Why do the majority of people at the end of life die in hospital? We talked about how the NHS culture can sometimes be hostile to perceived "outsiders" like Hospices and so hospitals and GPs fail to see the advantage of working in partnership to enable people to exercise choice. The vision of Dame Cicely Saunders all those years ago, of a quiet and spiritual place which can offer superb medical care as well as love and dignity at the end of ones day's is yet to be fully realised but Ian and his team are battling to do this in Barnsley. They well deserve support.

Well, my few days in Yorkshire have been a joy and it's now depressing to be blogging from a traffic jam on the M1 as we head back to Charlbury!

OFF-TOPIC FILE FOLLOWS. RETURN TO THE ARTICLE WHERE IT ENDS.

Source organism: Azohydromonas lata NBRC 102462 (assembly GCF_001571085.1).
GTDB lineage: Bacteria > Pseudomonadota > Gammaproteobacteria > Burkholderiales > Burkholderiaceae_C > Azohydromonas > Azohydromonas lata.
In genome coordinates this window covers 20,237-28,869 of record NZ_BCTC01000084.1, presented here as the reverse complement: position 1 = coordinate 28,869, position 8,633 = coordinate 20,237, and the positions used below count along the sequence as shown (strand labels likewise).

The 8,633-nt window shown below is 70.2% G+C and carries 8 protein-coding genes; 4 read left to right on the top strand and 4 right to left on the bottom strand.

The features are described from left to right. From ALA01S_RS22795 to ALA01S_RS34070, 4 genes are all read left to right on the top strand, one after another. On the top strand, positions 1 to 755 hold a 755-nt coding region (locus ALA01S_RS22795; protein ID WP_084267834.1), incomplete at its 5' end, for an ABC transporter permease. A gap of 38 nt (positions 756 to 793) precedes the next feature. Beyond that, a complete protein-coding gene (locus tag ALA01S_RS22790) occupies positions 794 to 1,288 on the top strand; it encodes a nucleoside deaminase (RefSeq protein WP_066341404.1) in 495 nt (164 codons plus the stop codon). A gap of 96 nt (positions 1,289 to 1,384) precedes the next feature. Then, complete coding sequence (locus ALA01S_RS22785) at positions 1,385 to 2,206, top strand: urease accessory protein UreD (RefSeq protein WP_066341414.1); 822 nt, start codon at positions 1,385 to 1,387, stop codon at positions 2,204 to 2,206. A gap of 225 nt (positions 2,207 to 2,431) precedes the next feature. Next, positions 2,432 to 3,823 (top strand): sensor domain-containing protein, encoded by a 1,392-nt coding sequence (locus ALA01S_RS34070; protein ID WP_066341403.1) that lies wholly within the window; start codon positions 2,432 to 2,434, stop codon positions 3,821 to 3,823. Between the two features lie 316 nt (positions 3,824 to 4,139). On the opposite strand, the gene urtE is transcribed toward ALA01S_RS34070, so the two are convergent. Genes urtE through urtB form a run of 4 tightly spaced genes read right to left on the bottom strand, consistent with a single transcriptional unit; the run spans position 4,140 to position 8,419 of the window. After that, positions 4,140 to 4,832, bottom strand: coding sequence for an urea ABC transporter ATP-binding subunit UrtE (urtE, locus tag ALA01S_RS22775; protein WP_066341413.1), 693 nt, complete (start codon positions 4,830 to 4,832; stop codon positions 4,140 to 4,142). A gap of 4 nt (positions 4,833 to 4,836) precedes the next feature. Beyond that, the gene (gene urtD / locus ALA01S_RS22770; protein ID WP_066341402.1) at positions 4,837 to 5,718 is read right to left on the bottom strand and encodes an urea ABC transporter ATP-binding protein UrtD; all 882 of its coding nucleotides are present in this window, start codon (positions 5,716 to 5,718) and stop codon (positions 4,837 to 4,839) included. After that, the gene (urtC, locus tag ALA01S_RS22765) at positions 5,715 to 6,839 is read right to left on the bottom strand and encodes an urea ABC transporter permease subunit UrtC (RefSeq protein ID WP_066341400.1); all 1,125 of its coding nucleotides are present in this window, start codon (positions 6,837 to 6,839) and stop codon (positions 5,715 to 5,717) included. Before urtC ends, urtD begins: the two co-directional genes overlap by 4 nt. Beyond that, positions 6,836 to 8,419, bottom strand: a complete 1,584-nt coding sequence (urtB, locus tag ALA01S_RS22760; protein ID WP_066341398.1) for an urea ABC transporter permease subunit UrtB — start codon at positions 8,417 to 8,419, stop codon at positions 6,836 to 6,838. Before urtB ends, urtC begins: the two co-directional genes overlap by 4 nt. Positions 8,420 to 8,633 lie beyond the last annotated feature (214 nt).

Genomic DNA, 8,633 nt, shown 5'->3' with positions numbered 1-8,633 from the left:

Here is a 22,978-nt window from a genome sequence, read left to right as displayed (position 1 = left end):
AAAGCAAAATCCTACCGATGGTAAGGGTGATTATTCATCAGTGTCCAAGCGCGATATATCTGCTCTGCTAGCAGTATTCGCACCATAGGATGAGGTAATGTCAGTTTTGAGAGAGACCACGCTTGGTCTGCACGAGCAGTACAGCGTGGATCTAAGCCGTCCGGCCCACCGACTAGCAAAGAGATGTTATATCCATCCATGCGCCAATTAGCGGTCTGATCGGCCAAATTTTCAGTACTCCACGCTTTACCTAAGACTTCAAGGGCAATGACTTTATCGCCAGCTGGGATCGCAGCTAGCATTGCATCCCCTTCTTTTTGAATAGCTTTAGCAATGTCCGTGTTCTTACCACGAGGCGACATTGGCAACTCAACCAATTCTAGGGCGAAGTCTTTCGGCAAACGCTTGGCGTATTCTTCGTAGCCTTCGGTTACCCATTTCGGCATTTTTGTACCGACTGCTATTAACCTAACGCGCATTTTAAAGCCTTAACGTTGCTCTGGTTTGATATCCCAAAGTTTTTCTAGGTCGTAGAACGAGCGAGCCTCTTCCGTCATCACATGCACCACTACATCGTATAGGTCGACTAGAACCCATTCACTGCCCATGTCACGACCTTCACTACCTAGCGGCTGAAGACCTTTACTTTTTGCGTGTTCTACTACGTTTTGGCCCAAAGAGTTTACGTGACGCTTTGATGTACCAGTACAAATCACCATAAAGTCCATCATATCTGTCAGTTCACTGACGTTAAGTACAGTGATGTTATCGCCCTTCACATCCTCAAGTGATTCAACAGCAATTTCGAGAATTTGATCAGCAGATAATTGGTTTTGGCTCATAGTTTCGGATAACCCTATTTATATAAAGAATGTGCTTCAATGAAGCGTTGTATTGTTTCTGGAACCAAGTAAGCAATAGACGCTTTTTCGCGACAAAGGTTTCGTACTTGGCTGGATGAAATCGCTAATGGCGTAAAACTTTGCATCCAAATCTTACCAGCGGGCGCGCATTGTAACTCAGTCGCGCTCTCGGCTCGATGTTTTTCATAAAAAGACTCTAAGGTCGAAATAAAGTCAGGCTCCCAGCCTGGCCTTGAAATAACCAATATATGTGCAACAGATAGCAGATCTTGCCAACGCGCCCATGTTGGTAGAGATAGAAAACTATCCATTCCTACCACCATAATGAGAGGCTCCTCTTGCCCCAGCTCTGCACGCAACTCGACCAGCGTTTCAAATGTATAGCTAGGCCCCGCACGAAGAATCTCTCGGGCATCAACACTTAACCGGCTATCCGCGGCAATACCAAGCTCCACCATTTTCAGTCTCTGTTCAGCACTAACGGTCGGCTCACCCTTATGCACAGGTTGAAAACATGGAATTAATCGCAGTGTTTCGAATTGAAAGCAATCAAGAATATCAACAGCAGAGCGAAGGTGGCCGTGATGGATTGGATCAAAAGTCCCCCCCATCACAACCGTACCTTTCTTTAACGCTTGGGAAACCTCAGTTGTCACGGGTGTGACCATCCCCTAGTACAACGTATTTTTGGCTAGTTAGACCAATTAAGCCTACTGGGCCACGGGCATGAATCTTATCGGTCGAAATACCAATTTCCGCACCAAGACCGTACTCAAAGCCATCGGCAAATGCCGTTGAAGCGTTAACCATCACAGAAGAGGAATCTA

Thursday 8 November 2012


Well, after 60 years, a weeks leave to recover is in order I think! I'm up in Yorkshire for a few days and today spent a glorious autumn morning in the Yorkshire Sculpture Park at Bretton Hall in Wakefield. Magnificent and massive Moore and Hepworth sculptures that pepper a typically bucolic Yorkshire landscape. The Hound enjoyed a clandestine run around (you are supposed to have them on a lead but I object to such fascistic controls; mind you I did pop the lead on when I spotted the flock of sheep. No lamb lunch for Sparkles.

Good to see the " Tower Hamlets" Henry Moore. The Council is trying to sell "drapped seated figure" for a cool £20m. You can't blame them but it would be a shame to see it leave the Park. Its looks splendid as you can see.

Just up the road is the National Mining Museum, run by redoubtable Dr Margaret Faul, long standing ACEVO member, which makes a visit to Wakefield all the more enjoyable. Then back to Barnsley for lunch at the Coopers Art Gallery and some rather excellent Christmas craft shopping.